In cases where a person does meet the criteria, the procedure for involuntary confinement is very specific. Under Oklahoma’s Mental Health Law, only a licensed mental health professional can determine whether an involuntary confinement is appropriate and must write a petition detailing the facts of the situation.

If this petition is approved by a judge, a person can be held against their will for up to 120 hours (excluding weekends and holidays) in a mental health facility. During this short confinement, the person is offered medical and clinical treatment. Everything possible is done to encourage the person to voluntarily accept the mental health care. Interestingly, even under an involuntary confinement, the person can refuse to accept the offered care.

If the mental health facility is unable to stabilize the person within the 120 hours, additional confinement might be approved if, after an evidentiary hearing, the court determines that the immediate substantial risk of harm remains.

If it is determined that the immediate danger of harm has passed, the person is allowed to return home. At the time of discharge, the mental health facility sets up a safety plan that includes appointments for additional outpatient treatment services. The right to refuse treatment stands strong, however, and the person can refuse to participate in these follow-up services.

A dark history

These strict requirements for involuntary confinement are a fairly recent phenomenon. Well into the 20th century, it was relatively easy to have people committed against their will. People whom we would not consider seriously mentally ill today often ended up imprisoned in mental institutions. Sometimes, the laxness of the standards even led to situations in which people had spouses or family members committed for personal convenience.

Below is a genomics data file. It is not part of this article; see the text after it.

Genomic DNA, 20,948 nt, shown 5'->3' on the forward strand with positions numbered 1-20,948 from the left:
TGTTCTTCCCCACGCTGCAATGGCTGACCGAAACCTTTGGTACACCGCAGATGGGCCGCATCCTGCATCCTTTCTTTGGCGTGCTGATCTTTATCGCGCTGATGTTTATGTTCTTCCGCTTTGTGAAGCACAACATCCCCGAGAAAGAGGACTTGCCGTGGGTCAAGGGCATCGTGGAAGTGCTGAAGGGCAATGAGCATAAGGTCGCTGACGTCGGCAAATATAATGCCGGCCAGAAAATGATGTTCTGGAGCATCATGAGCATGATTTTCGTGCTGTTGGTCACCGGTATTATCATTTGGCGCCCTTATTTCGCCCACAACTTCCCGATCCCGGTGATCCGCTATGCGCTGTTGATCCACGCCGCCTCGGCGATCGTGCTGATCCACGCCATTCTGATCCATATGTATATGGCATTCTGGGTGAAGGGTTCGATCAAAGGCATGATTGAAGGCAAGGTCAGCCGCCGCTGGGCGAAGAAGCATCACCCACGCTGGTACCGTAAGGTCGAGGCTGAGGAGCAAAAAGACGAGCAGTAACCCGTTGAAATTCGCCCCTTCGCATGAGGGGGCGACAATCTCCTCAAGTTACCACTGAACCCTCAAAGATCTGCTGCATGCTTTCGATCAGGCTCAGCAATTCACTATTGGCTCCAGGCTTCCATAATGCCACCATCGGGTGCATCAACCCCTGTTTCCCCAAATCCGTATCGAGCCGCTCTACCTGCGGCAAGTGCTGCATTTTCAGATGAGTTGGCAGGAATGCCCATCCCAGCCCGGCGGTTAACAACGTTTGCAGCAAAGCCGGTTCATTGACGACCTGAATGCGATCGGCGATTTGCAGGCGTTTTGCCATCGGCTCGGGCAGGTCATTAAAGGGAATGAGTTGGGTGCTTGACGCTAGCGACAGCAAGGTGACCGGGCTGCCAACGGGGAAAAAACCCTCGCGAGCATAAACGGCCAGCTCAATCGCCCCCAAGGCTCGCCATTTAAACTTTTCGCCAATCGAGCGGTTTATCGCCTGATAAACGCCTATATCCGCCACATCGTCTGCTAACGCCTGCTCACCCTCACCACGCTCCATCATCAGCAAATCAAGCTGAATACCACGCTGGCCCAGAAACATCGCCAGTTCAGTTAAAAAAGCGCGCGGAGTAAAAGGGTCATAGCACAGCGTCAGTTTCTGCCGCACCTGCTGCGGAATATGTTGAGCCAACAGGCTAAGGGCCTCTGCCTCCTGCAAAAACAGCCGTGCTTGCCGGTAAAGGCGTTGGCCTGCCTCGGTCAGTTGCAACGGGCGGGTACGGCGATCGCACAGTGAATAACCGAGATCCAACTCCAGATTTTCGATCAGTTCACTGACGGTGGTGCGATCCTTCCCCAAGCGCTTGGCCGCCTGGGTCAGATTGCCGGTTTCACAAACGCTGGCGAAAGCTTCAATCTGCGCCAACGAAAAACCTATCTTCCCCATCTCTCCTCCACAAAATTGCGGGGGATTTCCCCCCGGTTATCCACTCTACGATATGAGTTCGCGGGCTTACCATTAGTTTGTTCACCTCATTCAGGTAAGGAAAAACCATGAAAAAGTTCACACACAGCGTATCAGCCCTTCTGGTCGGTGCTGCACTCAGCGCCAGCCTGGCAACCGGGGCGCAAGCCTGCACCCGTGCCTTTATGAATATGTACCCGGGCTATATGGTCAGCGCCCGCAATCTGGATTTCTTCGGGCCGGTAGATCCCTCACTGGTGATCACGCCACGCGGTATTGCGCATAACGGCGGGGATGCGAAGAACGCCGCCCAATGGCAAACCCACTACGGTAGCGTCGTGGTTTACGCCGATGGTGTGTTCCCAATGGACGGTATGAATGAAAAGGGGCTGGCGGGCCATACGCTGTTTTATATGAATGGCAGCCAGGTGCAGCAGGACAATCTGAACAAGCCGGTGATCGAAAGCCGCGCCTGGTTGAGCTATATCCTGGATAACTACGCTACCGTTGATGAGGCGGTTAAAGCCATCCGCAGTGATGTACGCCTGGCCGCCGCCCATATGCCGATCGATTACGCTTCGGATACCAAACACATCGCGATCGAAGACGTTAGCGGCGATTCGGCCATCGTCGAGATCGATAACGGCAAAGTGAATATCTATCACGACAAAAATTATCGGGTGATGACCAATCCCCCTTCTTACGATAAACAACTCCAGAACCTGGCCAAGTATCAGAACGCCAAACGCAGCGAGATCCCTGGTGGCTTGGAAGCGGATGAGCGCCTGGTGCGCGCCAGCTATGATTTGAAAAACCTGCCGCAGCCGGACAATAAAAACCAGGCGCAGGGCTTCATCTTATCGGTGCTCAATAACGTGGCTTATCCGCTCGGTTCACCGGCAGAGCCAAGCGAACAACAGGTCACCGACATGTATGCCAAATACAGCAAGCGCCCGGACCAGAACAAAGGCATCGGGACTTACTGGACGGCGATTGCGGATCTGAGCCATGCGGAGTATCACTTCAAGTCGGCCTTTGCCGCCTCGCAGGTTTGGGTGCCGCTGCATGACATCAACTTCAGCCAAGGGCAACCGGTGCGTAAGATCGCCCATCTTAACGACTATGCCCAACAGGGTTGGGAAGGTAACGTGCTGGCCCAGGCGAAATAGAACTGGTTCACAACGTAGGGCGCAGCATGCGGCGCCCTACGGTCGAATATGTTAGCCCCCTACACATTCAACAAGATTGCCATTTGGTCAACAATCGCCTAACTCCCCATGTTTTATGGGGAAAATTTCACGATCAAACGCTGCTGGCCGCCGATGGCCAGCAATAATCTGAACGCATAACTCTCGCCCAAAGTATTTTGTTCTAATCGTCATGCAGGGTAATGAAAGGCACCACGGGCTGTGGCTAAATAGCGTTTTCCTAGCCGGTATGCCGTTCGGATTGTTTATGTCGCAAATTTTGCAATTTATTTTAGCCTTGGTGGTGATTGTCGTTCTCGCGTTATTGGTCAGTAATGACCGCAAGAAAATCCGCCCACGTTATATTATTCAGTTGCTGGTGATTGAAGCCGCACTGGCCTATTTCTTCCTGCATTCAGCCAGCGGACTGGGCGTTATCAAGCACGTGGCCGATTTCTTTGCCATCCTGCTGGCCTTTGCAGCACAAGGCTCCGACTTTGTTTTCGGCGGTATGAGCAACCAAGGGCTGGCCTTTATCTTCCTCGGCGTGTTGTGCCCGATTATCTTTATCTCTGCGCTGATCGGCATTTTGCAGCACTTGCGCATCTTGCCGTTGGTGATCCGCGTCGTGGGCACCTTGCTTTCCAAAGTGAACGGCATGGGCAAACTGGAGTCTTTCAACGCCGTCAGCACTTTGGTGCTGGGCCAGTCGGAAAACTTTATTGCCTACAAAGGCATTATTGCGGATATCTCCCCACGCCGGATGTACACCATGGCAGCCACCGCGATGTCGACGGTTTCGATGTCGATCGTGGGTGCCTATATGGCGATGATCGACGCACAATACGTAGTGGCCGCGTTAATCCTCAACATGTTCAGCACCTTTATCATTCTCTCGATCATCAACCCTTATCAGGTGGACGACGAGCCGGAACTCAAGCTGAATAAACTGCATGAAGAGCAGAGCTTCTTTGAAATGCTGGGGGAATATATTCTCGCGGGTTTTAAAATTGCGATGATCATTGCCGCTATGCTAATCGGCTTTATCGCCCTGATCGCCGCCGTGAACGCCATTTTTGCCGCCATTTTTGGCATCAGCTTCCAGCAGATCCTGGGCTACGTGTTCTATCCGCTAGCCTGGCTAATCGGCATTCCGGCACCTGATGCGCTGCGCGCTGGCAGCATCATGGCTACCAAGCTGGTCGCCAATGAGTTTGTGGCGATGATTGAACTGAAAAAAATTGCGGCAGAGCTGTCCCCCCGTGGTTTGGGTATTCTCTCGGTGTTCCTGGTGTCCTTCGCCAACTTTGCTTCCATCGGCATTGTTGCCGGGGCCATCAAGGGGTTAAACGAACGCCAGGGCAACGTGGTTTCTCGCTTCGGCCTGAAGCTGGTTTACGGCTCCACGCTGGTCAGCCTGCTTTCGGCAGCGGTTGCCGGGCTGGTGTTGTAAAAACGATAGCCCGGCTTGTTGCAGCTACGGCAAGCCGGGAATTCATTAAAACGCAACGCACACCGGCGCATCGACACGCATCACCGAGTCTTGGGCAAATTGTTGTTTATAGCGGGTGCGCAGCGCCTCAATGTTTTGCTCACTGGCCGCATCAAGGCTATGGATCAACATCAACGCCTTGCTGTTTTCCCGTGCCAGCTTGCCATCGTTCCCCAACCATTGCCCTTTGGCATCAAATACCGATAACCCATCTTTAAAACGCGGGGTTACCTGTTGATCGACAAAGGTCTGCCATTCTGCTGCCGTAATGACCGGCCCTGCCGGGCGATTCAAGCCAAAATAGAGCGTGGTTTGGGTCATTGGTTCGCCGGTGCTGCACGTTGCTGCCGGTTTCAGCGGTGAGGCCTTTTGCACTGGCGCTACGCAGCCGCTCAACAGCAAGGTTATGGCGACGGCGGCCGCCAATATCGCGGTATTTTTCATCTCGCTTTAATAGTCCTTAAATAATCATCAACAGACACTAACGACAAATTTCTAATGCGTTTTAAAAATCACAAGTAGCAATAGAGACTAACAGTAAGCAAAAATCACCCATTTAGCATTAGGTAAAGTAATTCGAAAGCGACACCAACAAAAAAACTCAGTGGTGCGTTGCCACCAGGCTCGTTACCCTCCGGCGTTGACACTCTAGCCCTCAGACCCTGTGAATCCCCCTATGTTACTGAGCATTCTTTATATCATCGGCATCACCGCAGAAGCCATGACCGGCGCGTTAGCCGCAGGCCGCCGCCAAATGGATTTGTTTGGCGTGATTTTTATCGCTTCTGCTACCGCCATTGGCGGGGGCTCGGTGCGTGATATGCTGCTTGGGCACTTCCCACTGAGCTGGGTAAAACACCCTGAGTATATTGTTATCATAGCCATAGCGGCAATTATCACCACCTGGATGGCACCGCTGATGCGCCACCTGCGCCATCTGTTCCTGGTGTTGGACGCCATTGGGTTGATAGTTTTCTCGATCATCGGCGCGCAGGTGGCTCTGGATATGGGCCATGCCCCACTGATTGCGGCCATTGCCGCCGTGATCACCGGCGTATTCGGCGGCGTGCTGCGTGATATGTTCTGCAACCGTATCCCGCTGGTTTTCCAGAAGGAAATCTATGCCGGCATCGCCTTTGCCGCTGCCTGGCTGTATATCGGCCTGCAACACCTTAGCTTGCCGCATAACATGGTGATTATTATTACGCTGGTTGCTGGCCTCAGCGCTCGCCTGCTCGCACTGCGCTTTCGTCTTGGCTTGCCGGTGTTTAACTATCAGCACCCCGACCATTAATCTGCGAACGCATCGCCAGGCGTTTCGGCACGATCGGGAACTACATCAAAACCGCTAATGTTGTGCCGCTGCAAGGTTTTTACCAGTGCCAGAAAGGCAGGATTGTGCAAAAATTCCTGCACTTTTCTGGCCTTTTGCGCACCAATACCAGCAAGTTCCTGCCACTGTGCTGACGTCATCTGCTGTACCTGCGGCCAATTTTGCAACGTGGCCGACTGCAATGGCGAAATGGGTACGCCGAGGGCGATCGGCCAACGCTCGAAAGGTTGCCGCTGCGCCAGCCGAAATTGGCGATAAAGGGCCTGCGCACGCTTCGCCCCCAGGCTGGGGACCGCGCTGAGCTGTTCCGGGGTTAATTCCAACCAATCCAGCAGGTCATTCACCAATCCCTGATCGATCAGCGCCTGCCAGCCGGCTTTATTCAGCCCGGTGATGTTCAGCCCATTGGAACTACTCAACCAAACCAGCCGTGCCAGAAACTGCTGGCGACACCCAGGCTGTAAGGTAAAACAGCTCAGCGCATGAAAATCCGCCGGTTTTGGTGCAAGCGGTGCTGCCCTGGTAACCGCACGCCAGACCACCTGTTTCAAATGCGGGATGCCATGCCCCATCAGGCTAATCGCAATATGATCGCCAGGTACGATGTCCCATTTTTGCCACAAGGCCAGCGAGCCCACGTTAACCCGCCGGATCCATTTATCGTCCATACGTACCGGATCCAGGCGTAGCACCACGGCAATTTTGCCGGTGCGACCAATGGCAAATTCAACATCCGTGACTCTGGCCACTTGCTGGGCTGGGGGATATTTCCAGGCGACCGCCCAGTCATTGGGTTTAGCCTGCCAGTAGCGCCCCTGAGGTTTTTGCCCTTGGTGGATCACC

To someone in my friend’s situation, the existing system might seem frustrating, and it is perhaps not perfect, but it is important to remember that it is in place to prevent abuses that were happening in the not too distant past.

So my friend cannot force her adult son to get the mental health medical care she thinks he needs. She can, however, continue to suggest that he get help. She can cajole, exert pressure and otherwise do her best to persuade him to seek help. She can call the local mental health clinic, a private counselor or a primary care physician to request guidance. Many counselors will make house calls and are available by phone or for a video call.

And it is worth remembering that mental health care is important for everyone, not just for those who are in a crisis. One of the best things we can do for those who struggle with mental illness is to make these services easily accessible and stigma-free so that as many people as possible can access care early, often and by their own free will.